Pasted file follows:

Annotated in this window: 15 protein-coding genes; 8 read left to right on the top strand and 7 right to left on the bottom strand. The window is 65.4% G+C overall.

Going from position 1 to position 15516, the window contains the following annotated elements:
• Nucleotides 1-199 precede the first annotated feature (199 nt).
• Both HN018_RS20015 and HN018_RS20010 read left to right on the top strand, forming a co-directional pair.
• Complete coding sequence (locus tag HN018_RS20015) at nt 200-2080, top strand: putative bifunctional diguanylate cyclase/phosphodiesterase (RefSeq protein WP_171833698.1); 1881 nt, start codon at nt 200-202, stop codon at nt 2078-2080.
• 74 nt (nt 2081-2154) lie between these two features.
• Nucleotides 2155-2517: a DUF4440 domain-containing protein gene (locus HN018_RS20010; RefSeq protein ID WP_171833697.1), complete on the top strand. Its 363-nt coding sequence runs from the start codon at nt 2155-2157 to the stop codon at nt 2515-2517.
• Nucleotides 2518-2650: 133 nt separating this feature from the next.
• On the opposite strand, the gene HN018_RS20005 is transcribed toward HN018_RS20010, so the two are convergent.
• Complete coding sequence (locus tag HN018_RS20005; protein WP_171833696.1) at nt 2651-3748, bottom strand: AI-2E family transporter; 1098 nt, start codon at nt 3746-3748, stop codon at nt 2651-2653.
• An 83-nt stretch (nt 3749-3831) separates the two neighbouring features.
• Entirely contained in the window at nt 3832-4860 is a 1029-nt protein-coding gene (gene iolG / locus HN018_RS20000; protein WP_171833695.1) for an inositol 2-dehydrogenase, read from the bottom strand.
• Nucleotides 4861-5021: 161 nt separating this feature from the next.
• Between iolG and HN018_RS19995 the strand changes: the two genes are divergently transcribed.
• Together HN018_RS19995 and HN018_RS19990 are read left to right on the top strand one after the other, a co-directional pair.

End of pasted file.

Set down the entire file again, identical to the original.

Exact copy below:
Annotated in this window: 15 protein-coding genes; 8 read left to right on the top strand and 7 right to left on the bottom strand. The window is 65.4% G+C overall.

Going from position 1 to position 15516, the window contains the following annotated elements:
• Nucleotides 1-199 precede the first annotated feature (199 nt).
• Both HN018_RS20015 and HN018_RS20010 read left to right on the top strand, forming a co-directional pair.
• Complete coding sequence (locus tag HN018_RS20015) at nt 200-2080, top strand: putative bifunctional diguanylate cyclase/phosphodiesterase (RefSeq protein WP_171833698.1); 1881 nt, start codon at nt 200-202, stop codon at nt 2078-2080.
• 74 nt (nt 2081-2154) lie between these two features.
• Nucleotides 2155-2517: a DUF4440 domain-containing protein gene (locus HN018_RS20010; RefSeq protein ID WP_171833697.1), complete on the top strand. Its 363-nt coding sequence runs from the start codon at nt 2155-2157 to the stop codon at nt 2515-2517.
• Nucleotides 2518-2650: 133 nt separating this feature from the next.
• On the opposite strand, the gene HN018_RS20005 is transcribed toward HN018_RS20010, so the two are convergent.
• Complete coding sequence (locus tag HN018_RS20005; protein WP_171833696.1) at nt 2651-3748, bottom strand: AI-2E family transporter; 1098 nt, start codon at nt 3746-3748, stop codon at nt 2651-2653.
• An 83-nt stretch (nt 3749-3831) separates the two neighbouring features.
• Entirely contained in the window at nt 3832-4860 is a 1029-nt protein-coding gene (gene iolG / locus HN018_RS20000; protein WP_171833695.1) for an inositol 2-dehydrogenase, read from the bottom strand.
• Nucleotides 4861-5021: 161 nt separating this feature from the next.
• Between iolG and HN018_RS19995 the strand changes: the two genes are divergently transcribed.
• Together HN018_RS19995 and HN018_RS19990 are read left to right on the top strand one after the other, a co-directional pair.